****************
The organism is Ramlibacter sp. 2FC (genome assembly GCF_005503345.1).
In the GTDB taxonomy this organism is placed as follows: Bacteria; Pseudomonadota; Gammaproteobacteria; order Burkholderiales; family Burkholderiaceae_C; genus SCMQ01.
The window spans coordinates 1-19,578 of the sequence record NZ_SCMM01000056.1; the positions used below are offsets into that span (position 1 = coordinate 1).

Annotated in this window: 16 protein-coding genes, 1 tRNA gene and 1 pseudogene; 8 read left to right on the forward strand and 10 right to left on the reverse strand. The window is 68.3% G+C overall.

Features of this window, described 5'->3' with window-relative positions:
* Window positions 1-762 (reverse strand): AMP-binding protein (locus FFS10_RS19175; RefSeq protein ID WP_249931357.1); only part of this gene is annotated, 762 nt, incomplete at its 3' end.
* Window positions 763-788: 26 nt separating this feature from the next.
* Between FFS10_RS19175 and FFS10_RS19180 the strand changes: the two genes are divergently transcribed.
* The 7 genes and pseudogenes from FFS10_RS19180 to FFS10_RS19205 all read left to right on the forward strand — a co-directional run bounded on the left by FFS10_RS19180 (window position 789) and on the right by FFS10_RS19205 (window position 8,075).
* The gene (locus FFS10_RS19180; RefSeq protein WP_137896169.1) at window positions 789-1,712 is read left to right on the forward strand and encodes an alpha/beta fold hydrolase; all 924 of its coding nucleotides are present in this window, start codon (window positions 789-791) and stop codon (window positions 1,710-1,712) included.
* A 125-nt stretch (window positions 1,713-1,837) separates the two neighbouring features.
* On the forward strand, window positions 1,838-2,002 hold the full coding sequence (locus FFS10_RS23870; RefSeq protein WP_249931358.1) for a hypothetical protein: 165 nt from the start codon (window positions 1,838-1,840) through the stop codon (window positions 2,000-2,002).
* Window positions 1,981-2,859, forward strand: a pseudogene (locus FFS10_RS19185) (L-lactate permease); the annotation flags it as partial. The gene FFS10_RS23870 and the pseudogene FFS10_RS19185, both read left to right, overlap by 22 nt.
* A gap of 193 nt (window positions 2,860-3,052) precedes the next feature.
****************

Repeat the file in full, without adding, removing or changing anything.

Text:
The organism is Ramlibacter sp. 2FC (genome assembly GCF_005503345.1).
In the GTDB taxonomy this organism is placed as follows: Bacteria; Pseudomonadota; Gammaproteobacteria; order Burkholderiales; family Burkholderiaceae_C; genus SCMQ01.
The window spans coordinates 1-19,578 of the sequence record NZ_SCMM01000056.1; the positions used below are offsets into that span (position 1 = coordinate 1).

Annotated in this window: 16 protein-coding genes, 1 tRNA gene and 1 pseudogene; 8 read left to right on the forward strand and 10 right to left on the reverse strand. The window is 68.3% G+C overall.

Features of this window, described 5'->3' with window-relative positions:
* Window positions 1-762 (reverse strand): AMP-binding protein (locus FFS10_RS19175; RefSeq protein ID WP_249931357.1); only part of this gene is annotated, 762 nt, incomplete at its 3' end.
* Window positions 763-788: 26 nt separating this feature from the next.
* Between FFS10_RS19175 and FFS10_RS19180 the strand changes: the two genes are divergently transcribed.
* The 7 genes and pseudogenes from FFS10_RS19180 to FFS10_RS19205 all read left to right on the forward strand — a co-directional run bounded on the left by FFS10_RS19180 (window position 789) and on the right by FFS10_RS19205 (window position 8,075).
* The gene (locus FFS10_RS19180; RefSeq protein WP_137896169.1) at window positions 789-1,712 is read left to right on the forward strand and encodes an alpha/beta fold hydrolase; all 924 of its coding nucleotides are present in this window, start codon (window positions 789-791) and stop codon (window positions 1,710-1,712) included.
* A 125-nt stretch (window positions 1,713-1,837) separates the two neighbouring features.
* On the forward strand, window positions 1,838-2,002 hold the full coding sequence (locus FFS10_RS23870; RefSeq protein WP_249931358.1) for a hypothetical protein: 165 nt from the start codon (window positions 1,838-1,840) through the stop codon (window positions 2,000-2,002).
* Window positions 1,981-2,859, forward strand: a pseudogene (locus FFS10_RS19185) (L-lactate permease); the annotation flags it as partial. The gene FFS10_RS23870 and the pseudogene FFS10_RS19185, both read left to right, overlap by 22 nt.
* A gap of 193 nt (window positions 2,860-3,052) precedes the next feature.